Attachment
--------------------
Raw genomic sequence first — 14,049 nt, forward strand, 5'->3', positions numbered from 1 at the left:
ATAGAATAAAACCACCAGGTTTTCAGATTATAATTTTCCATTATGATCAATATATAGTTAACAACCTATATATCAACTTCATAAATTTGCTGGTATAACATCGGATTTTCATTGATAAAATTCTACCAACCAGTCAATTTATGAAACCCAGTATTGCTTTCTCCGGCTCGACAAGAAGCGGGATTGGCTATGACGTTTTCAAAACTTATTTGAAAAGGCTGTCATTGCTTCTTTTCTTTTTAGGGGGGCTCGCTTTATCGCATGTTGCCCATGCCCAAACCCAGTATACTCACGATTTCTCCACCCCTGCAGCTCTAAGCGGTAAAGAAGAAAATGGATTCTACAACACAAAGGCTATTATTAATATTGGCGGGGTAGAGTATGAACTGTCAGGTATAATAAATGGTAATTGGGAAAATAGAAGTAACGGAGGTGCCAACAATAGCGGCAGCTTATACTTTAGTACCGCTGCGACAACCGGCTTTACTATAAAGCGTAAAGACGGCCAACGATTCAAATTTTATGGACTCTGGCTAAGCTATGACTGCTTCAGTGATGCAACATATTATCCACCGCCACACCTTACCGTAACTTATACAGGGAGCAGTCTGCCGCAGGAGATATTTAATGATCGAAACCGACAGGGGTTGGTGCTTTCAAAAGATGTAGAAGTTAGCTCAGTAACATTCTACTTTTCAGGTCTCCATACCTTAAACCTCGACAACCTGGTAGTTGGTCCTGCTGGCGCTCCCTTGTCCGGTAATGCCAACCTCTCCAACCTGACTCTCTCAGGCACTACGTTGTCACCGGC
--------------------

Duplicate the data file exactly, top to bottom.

Raw genomic sequence first — 14,049 nt, forward strand, 5'->3', positions numbered from 1 at the left:
ATAGAATAAAACCACCAGGTTTTCAGATTATAATTTTCCATTATGATCAATATATAGTTAACAACCTATATATCAACTTCATAAATTTGCTGGTATAACATCGGATTTTCATTGATAAAATTCTACCAACCAGTCAATTTATGAAACCCAGTATTGCTTTCTCCGGCTCGACAAGAAGCGGGATTGGCTATGACGTTTTCAAAACTTATTTGAAAAGGCTGTCATTGCTTCTTTTCTTTTTAGGGGGGCTCGCTTTATCGCATGTTGCCCATGCCCAAACCCAGTATACTCACGATTTCTCCACCCCTGCAGCTCTAAGCGGTAAAGAAGAAAATGGATTCTACAACACAAAGGCTATTATTAATATTGGCGGGGTAGAGTATGAACTGTCAGGTATAATAAATGGTAATTGGGAAAATAGAAGTAACGGAGGTGCCAACAATAGCGGCAGCTTATACTTTAGTACCGCTGCGACAACCGGCTTTACTATAAAGCGTAAAGACGGCCAACGATTCAAATTTTATGGACTCTGGCTAAGCTATGACTGCTTCAGTGATGCAACATATTATCCACCGCCACACCTTACCGTAACTTATACAGGGAGCAGTCTGCCGCAGGAGATATTTAATGATCGAAACCGACAGGGGTTGGTGCTTTCAAAAGATGTAGAAGTTAGCTCAGTAACATTCTACTTTTCAGGTCTCCATACCTTAAACCTCGACAACCTGGTAGTTGGTCCTGCTGGCGCTCCCTTGTCCGGTAATGCCAACCTCTCCAACCTGACTCTCTCAGGCACTACGTTGTCACCGGC